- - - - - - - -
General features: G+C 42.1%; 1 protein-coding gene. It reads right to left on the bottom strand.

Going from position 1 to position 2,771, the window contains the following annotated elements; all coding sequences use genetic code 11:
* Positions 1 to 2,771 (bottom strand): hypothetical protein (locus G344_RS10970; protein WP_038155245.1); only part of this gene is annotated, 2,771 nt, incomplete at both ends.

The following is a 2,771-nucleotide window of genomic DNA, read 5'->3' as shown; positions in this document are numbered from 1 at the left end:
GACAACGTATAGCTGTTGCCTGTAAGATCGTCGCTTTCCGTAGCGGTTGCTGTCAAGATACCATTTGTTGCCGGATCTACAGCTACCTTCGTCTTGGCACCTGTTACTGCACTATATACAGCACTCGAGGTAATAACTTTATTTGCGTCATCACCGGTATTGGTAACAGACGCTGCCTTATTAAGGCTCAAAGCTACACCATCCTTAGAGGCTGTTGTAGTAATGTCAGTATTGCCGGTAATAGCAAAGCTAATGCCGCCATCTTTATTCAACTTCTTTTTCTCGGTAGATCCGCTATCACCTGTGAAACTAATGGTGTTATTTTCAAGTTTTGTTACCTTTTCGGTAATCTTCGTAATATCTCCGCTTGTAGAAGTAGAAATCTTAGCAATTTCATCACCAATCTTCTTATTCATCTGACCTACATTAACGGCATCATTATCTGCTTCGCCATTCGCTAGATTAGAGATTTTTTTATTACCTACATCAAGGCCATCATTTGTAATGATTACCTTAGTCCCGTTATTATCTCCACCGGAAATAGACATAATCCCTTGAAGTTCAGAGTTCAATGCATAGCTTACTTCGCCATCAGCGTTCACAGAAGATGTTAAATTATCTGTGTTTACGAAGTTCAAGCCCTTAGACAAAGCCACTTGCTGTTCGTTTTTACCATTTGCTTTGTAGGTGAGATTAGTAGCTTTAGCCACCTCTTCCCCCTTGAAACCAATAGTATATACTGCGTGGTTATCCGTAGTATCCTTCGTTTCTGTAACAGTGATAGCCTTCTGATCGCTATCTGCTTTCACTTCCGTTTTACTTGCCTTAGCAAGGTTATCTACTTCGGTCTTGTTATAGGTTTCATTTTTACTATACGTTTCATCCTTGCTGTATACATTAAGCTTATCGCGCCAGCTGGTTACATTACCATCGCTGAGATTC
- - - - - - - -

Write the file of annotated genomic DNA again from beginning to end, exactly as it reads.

General features: G+C 42.1%; 1 protein-coding gene. It reads right to left on the bottom strand.

Going from position 1 to position 2,771, the window contains the following annotated elements; all coding sequences use genetic code 11:
* Positions 1 to 2,771 (bottom strand): hypothetical protein (locus G344_RS10970; protein WP_038155245.1); only part of this gene is annotated, 2,771 nt, incomplete at both ends.

The following is a 2,771-nucleotide window of genomic DNA, read 5'->3' as shown; positions in this document are numbered from 1 at the left end:
GACAACGTATAGCTGTTGCCTGTAAGATCGTCGCTTTCCGTAGCGGTTGCTGTCAAGATACCATTTGTTGCCGGATCTACAGCTACCTTCGTCTTGGCACCTGTTACTGCACTATATACAGCACTCGAGGTAATAACTTTATTTGCGTCATCACCGGTATTGGTAACAGACGCTGCCTTATTAAGGCTCAAAGCTACACCATCCTTAGAGGCTGTTGTAGTAATGTCAGTATTGCCGGTAATAGCAAAGCTAATGCCGCCATCTTTATTCAACTTCTTTTTCTCGGTAGATCCGCTATCACCTGTGAAACTAATGGTGTTATTTTCAAGTTTTGTTACCTTTTCGGTAATCTTCGTAATATCTCCGCTTGTAGAAGTAGAAATCTTAGCAATTTCATCACCAATCTTCTTATTCATCTGACCTACATTAACGGCATCATTATCTGCTTCGCCATTCGCTAGATTAGAGATTTTTTTATTACCTACATCAAGGCCATCATTTGTAATGATTACCTTAGTCCCGTTATTATCTCCACCGGAAATAGACATAATCCCTTGAAGTTCAGAGTTCAATGCATAGCTTACTTCGCCATCAGCGTTCACAGAAGATGTTAAATTATCTGTGTTTACGAAGTTCAAGCCCTTAGACAAAGCCACTTGCTGTTCGTTTTTACCATTTGCTTTGTAGGTGAGATTAGTAGCTTTAGCCACCTCTTCCCCCTTGAAACCAATAGTATATACTGCGTGGTTATCCGTAGTATCCTTCGTTTCTGTAACAGTGATAGCCTTCTGATCGCTATCTGCTTTCACTTCCGTTTTACTTGCCTTAGCAAGGTTATCTACTTCGGTCTTGTTATAGGTTTCATTTTTACTATACGTTTCATCCTTGCTGTATACATTAAGCTTATCGCGCCAGCTGGTTACATTACCATCGCTGAGATTC